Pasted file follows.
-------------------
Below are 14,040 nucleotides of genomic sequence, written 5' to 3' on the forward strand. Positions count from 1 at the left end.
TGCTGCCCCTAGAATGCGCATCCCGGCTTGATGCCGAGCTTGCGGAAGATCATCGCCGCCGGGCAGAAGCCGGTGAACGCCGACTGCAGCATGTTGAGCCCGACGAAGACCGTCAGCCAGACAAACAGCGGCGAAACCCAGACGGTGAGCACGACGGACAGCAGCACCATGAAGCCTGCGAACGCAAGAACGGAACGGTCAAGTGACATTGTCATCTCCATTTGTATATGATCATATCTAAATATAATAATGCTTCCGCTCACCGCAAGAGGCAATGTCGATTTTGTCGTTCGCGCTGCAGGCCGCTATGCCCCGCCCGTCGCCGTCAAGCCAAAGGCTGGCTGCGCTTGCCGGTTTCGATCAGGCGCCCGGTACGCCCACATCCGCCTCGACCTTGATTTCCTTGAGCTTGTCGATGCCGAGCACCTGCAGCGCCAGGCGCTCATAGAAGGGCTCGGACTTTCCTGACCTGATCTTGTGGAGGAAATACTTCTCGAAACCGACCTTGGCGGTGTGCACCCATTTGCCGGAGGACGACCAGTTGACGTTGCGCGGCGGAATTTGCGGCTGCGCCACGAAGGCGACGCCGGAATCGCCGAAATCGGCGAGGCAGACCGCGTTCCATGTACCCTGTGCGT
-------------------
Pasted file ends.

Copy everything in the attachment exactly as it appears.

Below are 14,040 nucleotides of genomic sequence, written 5' to 3' on the forward strand. Positions count from 1 at the left end.
TGCTGCCCCTAGAATGCGCATCCCGGCTTGATGCCGAGCTTGCGGAAGATCATCGCCGCCGGGCAGAAGCCGGTGAACGCCGACTGCAGCATGTTGAGCCCGACGAAGACCGTCAGCCAGACAAACAGCGGCGAAACCCAGACGGTGAGCACGACGGACAGCAGCACCATGAAGCCTGCGAACGCAAGAACGGAACGGTCAAGTGACATTGTCATCTCCATTTGTATATGATCATATCTAAATATAATAATGCTTCCGCTCACCGCAAGAGGCAATGTCGATTTTGTCGTTCGCGCTGCAGGCCGCTATGCCCCGCCCGTCGCCGTCAAGCCAAAGGCTGGCTGCGCTTGCCGGTTTCGATCAGGCGCCCGGTACGCCCACATCCGCCTCGACCTTGATTTCCTTGAGCTTGTCGATGCCGAGCACCTGCAGCGCCAGGCGCTCATAGAAGGGCTCGGACTTTCCTGACCTGATCTTGTGGAGGAAATACTTCTCGAAACCGACCTTGGCGGTGTGCACCCATTTGCCGGAGGACGACCAGTTGACGTTGCGCGGCGGAATTTGCGGCTGCGCCACGAAGGCGACGCCGGAATCGCCGAAATCGGCGAGGCAGACCGCGTTCCATGTACCCTGTGCGT